From there it’s just a short walk across the bridge to Longfield Country Park. Longfield  has a modern replica of a farm from over two thousand years ago . Children’s activities are often arranged there, like bread-making and face-painting. The park is only open during daylight hours, so bear that in mind if you decide to go there.

Longfield Park has a programme of activities throughout the year, and to give you a sample, this is what’s happening in the next few days. On Monday you can learn about herbs, and how they’ve been used over the centuries. You’ll start with a tour of our herb garden, practise the technique of using them as colour dyes for cloth , and listen to an illustrated talk about their use in cooking and medicine.

Then on Wednesday you can join local experts to discover the variety of insects and birds that appear in the evening. We keep to a small number of people in the group, so if you want to go you’ll need to phone the park ranger a few days ahead . There’s a small charge, which you should pay when you turn up.

I’m sure you’re all keen to help with the practical task of looking after the park, so on Saturday you can join a working party. You’ll have a choice of all sorts of activities, from planting hedges to picking up litter, so you’ll be able to change from one to another when you feel like it. The rangers will be hard at work all day, but do come and join in, even for just a short while. One thing, though, is to make sure you’re wearing something that you don’t mind getting dirty or torn.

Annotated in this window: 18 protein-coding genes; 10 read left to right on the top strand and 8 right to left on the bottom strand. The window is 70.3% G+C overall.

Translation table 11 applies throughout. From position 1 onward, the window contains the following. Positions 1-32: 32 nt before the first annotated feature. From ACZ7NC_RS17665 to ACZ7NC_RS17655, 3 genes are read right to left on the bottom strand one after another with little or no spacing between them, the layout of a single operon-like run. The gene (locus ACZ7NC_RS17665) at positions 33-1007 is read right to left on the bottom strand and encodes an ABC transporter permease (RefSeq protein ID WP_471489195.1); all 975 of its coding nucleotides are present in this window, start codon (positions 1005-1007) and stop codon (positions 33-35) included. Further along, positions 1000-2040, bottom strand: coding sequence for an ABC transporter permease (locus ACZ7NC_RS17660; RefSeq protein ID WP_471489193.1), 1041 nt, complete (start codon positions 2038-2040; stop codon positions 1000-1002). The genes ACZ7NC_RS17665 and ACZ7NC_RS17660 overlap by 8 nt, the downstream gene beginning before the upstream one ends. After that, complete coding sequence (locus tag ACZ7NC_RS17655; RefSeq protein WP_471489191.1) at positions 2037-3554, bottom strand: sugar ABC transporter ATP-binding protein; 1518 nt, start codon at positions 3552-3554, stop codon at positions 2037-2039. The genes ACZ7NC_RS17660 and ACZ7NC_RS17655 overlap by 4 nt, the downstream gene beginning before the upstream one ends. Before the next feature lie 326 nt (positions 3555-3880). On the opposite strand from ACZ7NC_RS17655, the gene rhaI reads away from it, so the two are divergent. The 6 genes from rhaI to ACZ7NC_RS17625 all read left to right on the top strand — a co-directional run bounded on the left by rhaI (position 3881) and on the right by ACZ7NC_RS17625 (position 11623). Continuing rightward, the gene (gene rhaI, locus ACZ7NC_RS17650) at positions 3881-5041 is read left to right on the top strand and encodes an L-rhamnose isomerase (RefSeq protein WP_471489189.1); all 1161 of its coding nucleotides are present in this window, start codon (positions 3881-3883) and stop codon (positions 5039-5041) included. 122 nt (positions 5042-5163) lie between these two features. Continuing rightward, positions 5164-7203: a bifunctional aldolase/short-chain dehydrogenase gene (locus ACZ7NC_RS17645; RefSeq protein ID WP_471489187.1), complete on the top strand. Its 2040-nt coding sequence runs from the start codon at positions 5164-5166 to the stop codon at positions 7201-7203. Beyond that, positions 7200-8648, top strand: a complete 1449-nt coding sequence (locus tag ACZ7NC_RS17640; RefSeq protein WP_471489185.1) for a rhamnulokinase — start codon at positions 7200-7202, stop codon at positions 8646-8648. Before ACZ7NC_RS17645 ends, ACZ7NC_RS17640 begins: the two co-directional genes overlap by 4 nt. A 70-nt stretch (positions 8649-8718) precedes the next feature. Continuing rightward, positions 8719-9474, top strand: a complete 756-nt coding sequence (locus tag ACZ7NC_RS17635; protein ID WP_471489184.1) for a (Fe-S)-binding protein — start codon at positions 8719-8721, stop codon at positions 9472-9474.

And finally I’d like to tell you about our new wildlife area, Hinchingbrooke Park, which will be opened to the public next month. This slide doesn’t really indicate how big it is, but anyway, you can see the two gates into the park, and the main paths. As you can see, there’s a lake in the north west of the park, with a bird hide to the west of it. at the end of a path . So it’ll be a nice quiet place for watching the birds on the lake.

Fairly close to where refreshments are available, there’s a dog-walking area in the southern part of the park , leading off from the path. And if you just want to sit and relax, you can go to the flower garden; that’s the circular area on the map surrounded by paths .

And finally, there’s a wooded area in the western section of the park, between two paths .

Okay, that’s enough from me, so let’s go on to ...


PAM: Hi Jun. As you know, I’ve asked you here today to discuss the future of our Self-Access Centre. We have to decide what we want to do about this very important resource for our English language students. So, can you tell me what the students think about this? 
JUN: Well, from the students’ point of view, we would like to keep it. The majority of students say that they enjoy using it because it provides a variation on the classroom routine and they see it as a pretty major component of their course , but we would like to see some improvements to the equipment, particularly the computers; there aren’t enough for one each at the moment and we always have to share. 
PAM: Well yes, the teachers agree that it is a very valuable resource but one thing we have noticed is that a lot of the students are using it to check their personal emails. We don’t want to stop you students using it, but we think the computers should be used as a learning resource, not for emails. Some of us also think that we could benefit a lot more by relocating the Self-Access Centre to the main University library building . How do you think the students would feel about that, Jun?